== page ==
Tuesday, March 15, 2016

Tuesday's Overlooked Movies: His Brother's Ghost

Even though this movie is on a DVD set called BILLY THE KID, in addition to being available free in various places on-line, technically it’s not a Billy the Kid movie . . . although it might as well be. After the series PRC did with Bob Steele and Fuzzy St. John, Buster Crabbe was brought in to play Billy in more than a dozen more of these cheaply and swiftly produced B-Westerns. However, “Billy” wasn’t always Billy the Kid. Sometimes he was just generic cowboy hero Billy Carson, and that’s the case in HIS BROTHER’S GHOST.

Most of the movie is pretty much the same, though. Charles King is the bad guy who’s trying to run off all the small ranchers so he can take over. Fuzzy steals the show with his slapstick, cartoonish antics. (Note that I don’t use the words “slapstick” and “cartoonish” in any sort of pejorative manner. I like that stuff.) Buster does a lot of riding around, throws the occasional punch, and shoots the gun out of a bad guy’s hand.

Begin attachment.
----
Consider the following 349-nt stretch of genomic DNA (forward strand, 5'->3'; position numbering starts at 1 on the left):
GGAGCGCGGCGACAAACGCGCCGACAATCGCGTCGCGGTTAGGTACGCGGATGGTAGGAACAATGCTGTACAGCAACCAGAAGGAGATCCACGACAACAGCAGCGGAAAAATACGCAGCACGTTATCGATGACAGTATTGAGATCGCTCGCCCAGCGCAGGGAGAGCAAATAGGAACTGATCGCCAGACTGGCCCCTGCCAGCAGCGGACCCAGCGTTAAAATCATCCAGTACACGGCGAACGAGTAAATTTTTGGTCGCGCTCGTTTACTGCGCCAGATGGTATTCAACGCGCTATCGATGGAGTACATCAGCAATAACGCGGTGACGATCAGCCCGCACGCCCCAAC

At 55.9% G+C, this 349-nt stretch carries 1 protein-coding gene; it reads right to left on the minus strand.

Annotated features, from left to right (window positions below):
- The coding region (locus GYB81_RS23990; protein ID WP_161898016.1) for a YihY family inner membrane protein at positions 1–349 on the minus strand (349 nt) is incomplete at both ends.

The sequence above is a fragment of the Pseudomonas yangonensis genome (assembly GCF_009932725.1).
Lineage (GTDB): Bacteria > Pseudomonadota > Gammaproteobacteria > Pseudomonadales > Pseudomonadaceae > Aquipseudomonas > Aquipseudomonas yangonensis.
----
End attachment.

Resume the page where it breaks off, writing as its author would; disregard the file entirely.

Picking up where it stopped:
Actually, there are a couple of things that do make this entry a little different. When the movie opens, Al St. John is playing a rancher named Andy Jones who falls victim to the raiders. But as he’s dying (a long and drawn-out death scene, by the way, which gives St. John a chance to do some fairly effective dramatic acting), he reveals that he has a twin brother. Billy Carson has the idea of bringing in the brother—who turns out to be Fuzzy Q. Jones, of course—and having him pretend to be his brother’s ghost (hence the title) and spook the villains into overplaying their hand. In the course of this, we learn Fuzzy’s real name: Jonathan.

HIS BROTHER’S GHOST is fun, but overall I think I prefer the ones with Bob Steele. His Billy the Kid seems to have more personality than Buster Crabbe’s Billy the Kid/Billy Carson, who’s pretty bland. I’d have to watch more of them to be sure, though. But not right away, I think. As much as I enjoy him, I think I’m about Fuzzied out for now.

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